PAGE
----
Trials: On Death and Dying
Death is a reality of life. To some, death is a horrible unknown. For others, it is a time of relief or rest. Death is a defeated enemy, yet we must all face it sometime.
I think about death every day—at least I ought to. Jesus said that we should die daily. We must take up our cross and follow him. That is what it means to cast our lot in with the Crucified One. We follow a Messiah who laid down his life for others and commanded us to follow him.
Called to be losers
We don’t save others in the way that Jesus did, of course, but we are still called to give our lives. Jesus said, “Those who lose their life for my sake will find it” (Matthew 10:39, New Revised Standard Version). We are called to be losers—and only if we are losers will we be finders. The only way to live with Christ is to die with Christ. “If any want to become my followers, let them deny themselves and take up their cross daily and follow me” (Luke 9:23).
Have you given your life for Jesus Christ? “All of us who have been baptized into Christ Jesus were baptized into his death” (Romans 6:1). We may have given our lives to Christ many years ago—but we need to renew our death every day. Paul told the Christians in Rome, “If by the Spirit you put to death the deeds of the body, you will live” (Romans 8:13). We are to crucify the passions of the flesh (Galatians 5:24).
Paul said that we are living sacrifices, and the problem with living sacrifices is that they keep crawling off the altar. Old habits come back, and they must be killed again. So we need to say, Heave, ho, back on the altar you go. We need to examine ourselves to see whether our deeds are of the flesh, or of the Spirit.
I am willing to die today
Each day, we need to think about dying, about putting to death the deeds of the flesh, about plunging selfishness back into its grave. Whenever our ego is hurt, we need to remind ourselves, I died many years ago, and I am dead. They can’t hurt me any more. I am willing to die today, too, because Christ died for me. I died with him, and I am dying with him right now. I choose to give up my pride and live not for self, but for Christ.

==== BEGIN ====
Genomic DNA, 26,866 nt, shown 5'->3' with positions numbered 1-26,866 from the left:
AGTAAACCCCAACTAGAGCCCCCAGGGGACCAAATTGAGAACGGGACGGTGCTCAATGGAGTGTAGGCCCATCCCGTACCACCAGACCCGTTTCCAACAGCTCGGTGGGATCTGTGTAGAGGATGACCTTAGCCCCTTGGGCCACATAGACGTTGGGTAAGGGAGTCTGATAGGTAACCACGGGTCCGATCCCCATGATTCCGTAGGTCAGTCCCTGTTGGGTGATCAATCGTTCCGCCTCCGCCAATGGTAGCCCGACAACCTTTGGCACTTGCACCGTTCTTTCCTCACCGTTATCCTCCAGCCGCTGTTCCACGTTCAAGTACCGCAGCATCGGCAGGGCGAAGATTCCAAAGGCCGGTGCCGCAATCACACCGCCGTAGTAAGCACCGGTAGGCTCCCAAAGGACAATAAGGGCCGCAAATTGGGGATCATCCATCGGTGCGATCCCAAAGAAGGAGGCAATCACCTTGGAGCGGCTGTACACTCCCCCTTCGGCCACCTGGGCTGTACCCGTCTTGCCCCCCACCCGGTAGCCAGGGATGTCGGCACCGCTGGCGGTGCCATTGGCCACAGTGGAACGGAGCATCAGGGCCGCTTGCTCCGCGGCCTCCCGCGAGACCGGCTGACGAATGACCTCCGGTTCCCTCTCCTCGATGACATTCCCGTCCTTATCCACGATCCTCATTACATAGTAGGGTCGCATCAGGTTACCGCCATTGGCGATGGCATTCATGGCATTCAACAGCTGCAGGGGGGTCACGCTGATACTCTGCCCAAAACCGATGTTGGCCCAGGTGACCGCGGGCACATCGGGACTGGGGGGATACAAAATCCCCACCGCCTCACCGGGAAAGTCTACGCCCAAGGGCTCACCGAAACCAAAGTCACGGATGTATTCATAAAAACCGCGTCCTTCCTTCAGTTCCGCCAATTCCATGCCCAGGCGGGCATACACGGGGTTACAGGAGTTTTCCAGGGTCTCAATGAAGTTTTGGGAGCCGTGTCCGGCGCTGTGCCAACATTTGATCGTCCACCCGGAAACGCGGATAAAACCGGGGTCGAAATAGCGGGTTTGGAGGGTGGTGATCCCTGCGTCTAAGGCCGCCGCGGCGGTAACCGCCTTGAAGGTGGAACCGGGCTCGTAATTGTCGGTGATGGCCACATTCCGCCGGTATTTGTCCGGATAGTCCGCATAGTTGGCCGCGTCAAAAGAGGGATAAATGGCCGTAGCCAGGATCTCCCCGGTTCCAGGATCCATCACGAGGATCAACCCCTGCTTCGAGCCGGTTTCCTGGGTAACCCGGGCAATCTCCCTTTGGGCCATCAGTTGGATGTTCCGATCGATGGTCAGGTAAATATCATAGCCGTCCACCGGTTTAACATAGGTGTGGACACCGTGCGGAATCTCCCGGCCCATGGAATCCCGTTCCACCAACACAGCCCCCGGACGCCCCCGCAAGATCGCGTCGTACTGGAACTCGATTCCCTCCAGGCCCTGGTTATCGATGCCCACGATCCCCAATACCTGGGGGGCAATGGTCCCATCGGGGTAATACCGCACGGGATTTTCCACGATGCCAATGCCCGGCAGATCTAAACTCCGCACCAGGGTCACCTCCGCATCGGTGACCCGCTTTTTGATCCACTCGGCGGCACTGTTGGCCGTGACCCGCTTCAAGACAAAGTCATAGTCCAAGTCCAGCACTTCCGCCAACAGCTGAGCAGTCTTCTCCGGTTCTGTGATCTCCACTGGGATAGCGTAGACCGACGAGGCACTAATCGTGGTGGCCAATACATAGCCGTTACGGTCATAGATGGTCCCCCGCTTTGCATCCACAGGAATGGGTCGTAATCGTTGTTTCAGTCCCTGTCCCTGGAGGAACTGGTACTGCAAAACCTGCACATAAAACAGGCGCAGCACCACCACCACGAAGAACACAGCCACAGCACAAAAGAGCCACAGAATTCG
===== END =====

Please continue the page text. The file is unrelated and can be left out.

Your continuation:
We must all come to the point of resignation: Not my will be done, but God’s. We accept what he gives, no more, no less. This is not a doormat personality, of course, where we are willing to do what anyone wants. We obey God’s will, not anyone else’s. We serve others only as it is God’s will.
Our daily death is not the end of personality, but it is the transformation of the will. It is a voluntary choice to be more like Christ—and thank God, we do not do this on our own. We have already admitted that our own way leads to death, so this transformation is not something we can do on our own. Rather, it is Christ at work in us, living in us, creating us as new persons.
The old and the new are side by side, competing for our time and our lives. We must choose which to obey: the old person with its lusts, or the new person with its willingness to serve, its willingness to copy Christ, its willingness to love others. It is a daily struggle, and a lifelong one.
We must crucify the way of sin, the way of self-reliance, the way of lust and pride. As we know, some sins are easier to forsake than others. We enjoy some sins more than others, but all must go. We have been bought with a price, and our bodies are not our own. We cannot do with them as we please, but we must seek to do what Christ wants. It requires thought, it requires self-sacrifice, it requires patience.
Continue resisting sin
The Roman Christians died with Christ when they accepted him as Savior, and yet Paul still exhorts them to continue resisting sin: “Consider yourselves dead to sin and alive to God in Christ Jesus. Therefore, do not let sin exercise dominion in your mortal bodies, to make you obey their passions” (Romans 6:11-12).
Remember who you are, he says. When it comes to sin, remember that you are dead, and that your new life is for Christ Jesus. Sin has no power over us to force us to do its will—we can, with Christ in us, choose to do right. But it is not automatic, nor is it easy, nor is it possible to be perfect.
We are freed from the fear of condemnation (Romans 8:1), and exhorted to “become slaves of righteousness” (Romans 6:18). We obey because we want to, because the Spirit leads us, not because we are afraid of God. After all, he loved us so much that he sent his Son to die for us. We are motivated by his love, confident in the eternal life that he purchased for us.
The reason that we can sacrifice selfishness is because we have faith that God has something far better for us. We are willing to die each day because Christ lives in us, doing what he has done before: obeying the Father’s will.
Today, think about dying—and about living with Christ Jesus in you.
Author: Joseph Tkach